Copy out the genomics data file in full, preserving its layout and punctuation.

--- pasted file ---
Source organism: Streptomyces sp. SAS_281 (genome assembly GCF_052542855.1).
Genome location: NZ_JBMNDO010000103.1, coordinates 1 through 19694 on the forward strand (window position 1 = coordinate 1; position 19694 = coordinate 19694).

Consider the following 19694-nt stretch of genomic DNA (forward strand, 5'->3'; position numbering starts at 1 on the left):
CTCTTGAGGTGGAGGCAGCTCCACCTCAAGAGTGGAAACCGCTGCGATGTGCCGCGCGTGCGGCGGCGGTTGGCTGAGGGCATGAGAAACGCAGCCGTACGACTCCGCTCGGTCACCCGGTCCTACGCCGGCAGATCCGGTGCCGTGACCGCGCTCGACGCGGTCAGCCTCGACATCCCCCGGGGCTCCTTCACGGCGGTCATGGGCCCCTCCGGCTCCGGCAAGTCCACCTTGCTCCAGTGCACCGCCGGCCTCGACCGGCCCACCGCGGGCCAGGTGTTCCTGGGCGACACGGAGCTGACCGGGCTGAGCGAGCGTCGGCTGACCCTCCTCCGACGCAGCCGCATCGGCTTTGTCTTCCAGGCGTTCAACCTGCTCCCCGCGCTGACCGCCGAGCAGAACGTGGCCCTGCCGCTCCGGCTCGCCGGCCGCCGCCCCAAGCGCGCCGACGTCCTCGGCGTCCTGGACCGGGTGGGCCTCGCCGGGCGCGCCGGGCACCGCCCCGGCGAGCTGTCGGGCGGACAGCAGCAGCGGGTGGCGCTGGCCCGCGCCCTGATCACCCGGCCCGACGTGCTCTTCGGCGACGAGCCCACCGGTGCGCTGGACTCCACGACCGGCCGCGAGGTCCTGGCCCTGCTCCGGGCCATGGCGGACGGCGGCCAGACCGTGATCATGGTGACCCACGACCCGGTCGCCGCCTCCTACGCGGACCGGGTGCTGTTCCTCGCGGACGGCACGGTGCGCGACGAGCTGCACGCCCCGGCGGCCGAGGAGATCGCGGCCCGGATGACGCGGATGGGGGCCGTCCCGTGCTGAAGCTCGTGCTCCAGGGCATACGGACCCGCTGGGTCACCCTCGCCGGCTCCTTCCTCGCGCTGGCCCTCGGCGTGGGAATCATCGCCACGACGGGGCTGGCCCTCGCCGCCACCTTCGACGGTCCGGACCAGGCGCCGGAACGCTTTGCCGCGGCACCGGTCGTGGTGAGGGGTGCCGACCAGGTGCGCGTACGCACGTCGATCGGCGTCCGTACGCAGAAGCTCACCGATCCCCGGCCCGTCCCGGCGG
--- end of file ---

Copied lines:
Source organism: Streptomyces sp. SAS_281 (genome assembly GCF_052542855.1).
Genome location: NZ_JBMNDO010000103.1, coordinates 1 through 19694 on the forward strand (window position 1 = coordinate 1; position 19694 = coordinate 19694).

Consider the following 19694-nt stretch of genomic DNA (forward strand, 5'->3'; position numbering starts at 1 on the left):
CTCTTGAGGTGGAGGCAGCTCCACCTCAAGAGTGGAAACCGCTGCGATGTGCCGCGCGTGCGGCGGCGGTTGGCTGAGGGCATGAGAAACGCAGCCGTACGACTCCGCTCGGTCACCCGGTCCTACGCCGGCAGATCCGGTGCCGTGACCGCGCTCGACGCGGTCAGCCTCGACATCCCCCGGGGCTCCTTCACGGCGGTCATGGGCCCCTCCGGCTCCGGCAAGTCCACCTTGCTCCAGTGCACCGCCGGCCTCGACCGGCCCACCGCGGGCCAGGTGTTCCTGGGCGACACGGAGCTGACCGGGCTGAGCGAGCGTCGGCTGACCCTCCTCCGACGCAGCCGCATCGGCTTTGTCTTCCAGGCGTTCAACCTGCTCCCCGCGCTGACCGCCGAGCAGAACGTGGCCCTGCCGCTCCGGCTCGCCGGCCGCCGCCCCAAGCGCGCCGACGTCCTCGGCGTCCTGGACCGGGTGGGCCTCGCCGGGCGCGCCGGGCACCGCCCCGGCGAGCTGTCGGGCGGACAGCAGCAGCGGGTGGCGCTGGCCCGCGCCCTGATCACCCGGCCCGACGTGCTCTTCGGCGACGAGCCCACCGGTGCGCTGGACTCCACGACCGGCCGCGAGGTCCTGGCCCTGCTCCGGGCCATGGCGGACGGCGGCCAGACCGTGATCATGGTGACCCACGACCCGGTCGCCGCCTCCTACGCGGACCGGGTGCTGTTCCTCGCGGACGGCACGGTGCGCGACGAGCTGCACGCCCCGGCGGCCGAGGAGATCGCGGCCCGGATGACGCGGATGGGGGCCGTCCCGTGCTGAAGCTCGTGCTCCAGGGCATACGGACCCGCTGGGTCACCCTCGCCGGCTCCTTCCTCGCGCTGGCCCTCGGCGTGGGAATCATCGCCACGACGGGGCTGGCCCTCGCCGCCACCTTCGACGGTCCGGACCAGGCGCCGGAACGCTTTGCCGCGGCACCGGTCGTGGTGAGGGGTGCCGACCAGGTGCGCGTACGCACGTCGATCGGCGTCCGTACGCAGAAGCTCACCGATCCCCGGCCCGTCCCGGCGG